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It’s time to show your employees some unconditional love

April 22, 2019 - Written by Albert Eloyan

United Airlines recently got creative with their employee rewards and recognition program. Instead of distributing their budget broadly so that lots of employees each got a little something, they announced that a single employee, chosen randomly, would receive a huge cash award. The backlash from employees was fierce.

I don’t know specifically what inspired United to make such a drastic change to their rewards program, but I can make an informed guess. Retention is a problem in virtually every industry and geo, growing in both importance and difficulty. Employee engagement is represented as the solution, and rewards and recognition is a key variable affecting engagement. But many organizations question the results produced by their current approach. Are they getting a reasonable bang for their buck?

If that’s the way the problem is framed, if the objective is defined as return for the organization, then unsatisfying results are probably a foregone conclusion. Because employee recognition should be about the employee and what it does for them. If the primary objective is not improving the employee’s experience then you won’t, because their response is based as much on the “why” as the “what.”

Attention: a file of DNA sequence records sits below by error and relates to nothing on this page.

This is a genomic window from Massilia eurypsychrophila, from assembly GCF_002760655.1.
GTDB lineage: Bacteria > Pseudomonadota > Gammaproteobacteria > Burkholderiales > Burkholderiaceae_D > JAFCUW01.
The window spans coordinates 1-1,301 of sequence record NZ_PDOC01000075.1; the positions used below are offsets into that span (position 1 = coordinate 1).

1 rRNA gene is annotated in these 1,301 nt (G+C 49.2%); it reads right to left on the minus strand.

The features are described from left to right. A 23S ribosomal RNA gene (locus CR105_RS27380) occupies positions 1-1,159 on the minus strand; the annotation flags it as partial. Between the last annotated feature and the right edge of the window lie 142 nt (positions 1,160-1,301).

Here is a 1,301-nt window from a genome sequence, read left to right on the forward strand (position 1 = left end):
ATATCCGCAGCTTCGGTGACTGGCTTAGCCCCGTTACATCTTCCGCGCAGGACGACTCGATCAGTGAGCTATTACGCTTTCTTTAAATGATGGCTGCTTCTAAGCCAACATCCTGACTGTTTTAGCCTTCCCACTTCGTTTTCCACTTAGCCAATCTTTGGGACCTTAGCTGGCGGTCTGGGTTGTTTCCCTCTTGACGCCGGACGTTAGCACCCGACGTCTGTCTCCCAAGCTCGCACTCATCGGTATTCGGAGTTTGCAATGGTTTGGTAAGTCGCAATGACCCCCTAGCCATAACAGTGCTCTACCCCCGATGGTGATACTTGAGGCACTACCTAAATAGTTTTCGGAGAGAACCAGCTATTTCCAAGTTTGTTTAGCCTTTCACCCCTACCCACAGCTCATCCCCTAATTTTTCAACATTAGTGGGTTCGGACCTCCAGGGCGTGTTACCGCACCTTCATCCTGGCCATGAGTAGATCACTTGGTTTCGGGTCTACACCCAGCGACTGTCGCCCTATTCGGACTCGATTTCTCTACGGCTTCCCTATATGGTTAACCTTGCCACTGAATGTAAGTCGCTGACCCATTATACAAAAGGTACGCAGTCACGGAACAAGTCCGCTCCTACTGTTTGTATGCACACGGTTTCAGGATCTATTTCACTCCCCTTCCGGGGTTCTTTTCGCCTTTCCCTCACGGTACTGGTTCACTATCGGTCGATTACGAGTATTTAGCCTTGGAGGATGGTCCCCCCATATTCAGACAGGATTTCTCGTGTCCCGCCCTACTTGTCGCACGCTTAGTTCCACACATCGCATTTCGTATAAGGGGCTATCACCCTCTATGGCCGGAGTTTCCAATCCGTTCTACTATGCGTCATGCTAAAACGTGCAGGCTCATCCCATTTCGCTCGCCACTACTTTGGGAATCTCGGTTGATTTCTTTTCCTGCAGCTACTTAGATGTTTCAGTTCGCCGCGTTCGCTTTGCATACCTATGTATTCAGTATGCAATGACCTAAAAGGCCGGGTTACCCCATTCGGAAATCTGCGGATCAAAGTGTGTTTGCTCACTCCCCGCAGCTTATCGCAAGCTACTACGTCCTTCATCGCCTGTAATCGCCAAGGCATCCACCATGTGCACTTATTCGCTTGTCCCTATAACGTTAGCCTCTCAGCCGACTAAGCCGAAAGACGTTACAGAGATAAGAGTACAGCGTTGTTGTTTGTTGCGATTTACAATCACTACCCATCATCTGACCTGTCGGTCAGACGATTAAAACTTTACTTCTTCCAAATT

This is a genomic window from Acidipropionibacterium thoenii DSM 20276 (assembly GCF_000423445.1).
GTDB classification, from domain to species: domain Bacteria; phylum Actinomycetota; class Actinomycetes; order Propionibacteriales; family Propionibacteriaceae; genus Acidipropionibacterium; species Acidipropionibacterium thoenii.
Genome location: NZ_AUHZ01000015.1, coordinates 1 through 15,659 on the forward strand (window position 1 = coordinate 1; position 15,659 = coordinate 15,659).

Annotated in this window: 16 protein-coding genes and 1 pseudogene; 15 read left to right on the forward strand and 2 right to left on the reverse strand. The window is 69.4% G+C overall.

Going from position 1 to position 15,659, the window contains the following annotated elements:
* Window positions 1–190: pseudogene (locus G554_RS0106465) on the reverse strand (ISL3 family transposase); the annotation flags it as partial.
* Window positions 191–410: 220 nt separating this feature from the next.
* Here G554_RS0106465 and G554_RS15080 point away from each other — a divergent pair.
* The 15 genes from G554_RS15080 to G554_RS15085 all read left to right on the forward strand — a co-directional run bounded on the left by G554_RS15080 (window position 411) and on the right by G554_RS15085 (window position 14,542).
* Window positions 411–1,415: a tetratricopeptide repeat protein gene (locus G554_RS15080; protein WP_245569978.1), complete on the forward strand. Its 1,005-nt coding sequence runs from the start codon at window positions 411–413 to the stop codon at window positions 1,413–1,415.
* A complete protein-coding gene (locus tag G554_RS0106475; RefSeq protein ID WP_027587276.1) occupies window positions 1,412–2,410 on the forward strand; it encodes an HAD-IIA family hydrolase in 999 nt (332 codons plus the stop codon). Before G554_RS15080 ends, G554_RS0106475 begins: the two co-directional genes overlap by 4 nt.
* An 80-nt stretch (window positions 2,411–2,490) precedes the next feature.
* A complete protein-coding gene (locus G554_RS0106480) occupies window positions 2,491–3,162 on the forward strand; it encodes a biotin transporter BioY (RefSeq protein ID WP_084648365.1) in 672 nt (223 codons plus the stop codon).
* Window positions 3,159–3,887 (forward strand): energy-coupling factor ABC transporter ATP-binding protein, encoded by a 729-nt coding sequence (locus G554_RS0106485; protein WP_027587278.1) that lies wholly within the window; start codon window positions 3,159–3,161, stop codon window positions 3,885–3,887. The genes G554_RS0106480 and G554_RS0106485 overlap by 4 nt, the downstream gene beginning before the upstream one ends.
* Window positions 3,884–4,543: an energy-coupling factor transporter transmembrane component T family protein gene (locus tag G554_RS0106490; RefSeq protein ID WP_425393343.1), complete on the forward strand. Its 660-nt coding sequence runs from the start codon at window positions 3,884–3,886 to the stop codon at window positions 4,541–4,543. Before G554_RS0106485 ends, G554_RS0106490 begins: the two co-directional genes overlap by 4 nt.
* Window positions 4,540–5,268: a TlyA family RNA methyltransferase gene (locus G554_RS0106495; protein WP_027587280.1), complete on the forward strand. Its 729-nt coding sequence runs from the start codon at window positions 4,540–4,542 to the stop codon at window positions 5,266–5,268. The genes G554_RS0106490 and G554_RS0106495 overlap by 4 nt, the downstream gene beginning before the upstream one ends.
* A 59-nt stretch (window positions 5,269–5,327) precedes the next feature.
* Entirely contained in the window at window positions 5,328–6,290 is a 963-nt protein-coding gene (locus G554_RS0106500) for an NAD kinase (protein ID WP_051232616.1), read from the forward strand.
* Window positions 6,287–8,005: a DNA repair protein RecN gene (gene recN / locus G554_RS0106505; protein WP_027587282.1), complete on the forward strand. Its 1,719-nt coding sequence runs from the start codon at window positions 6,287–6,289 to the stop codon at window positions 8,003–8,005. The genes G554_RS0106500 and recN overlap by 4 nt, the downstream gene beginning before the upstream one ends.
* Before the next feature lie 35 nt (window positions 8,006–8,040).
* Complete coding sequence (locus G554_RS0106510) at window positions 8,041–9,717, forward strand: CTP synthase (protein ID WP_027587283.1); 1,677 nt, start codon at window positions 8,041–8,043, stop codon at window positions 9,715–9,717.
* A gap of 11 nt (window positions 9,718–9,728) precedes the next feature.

Lots of research has been conducted in recent years about what employees want — what motivates them. The predominant conclusions are remarkably simple. They want to be acknowledged. They want to be appreciated. They want to know that their contributions are valuable.

Recognition is separate from compensation, and it needs be intentional. And everyone needs to participate. Most companies still target their recognition and rewards to the most senior and highest performing employees, as though the contributions of the other 70% of workers are unessential.

Motivation and reward is tricky — companies sometimes find that their good intentions backfire. But start with good intentions. The reward itself is less important that the spirit in which it is given. It really is the thought that counts.

Originally published at on March 7, 2018.

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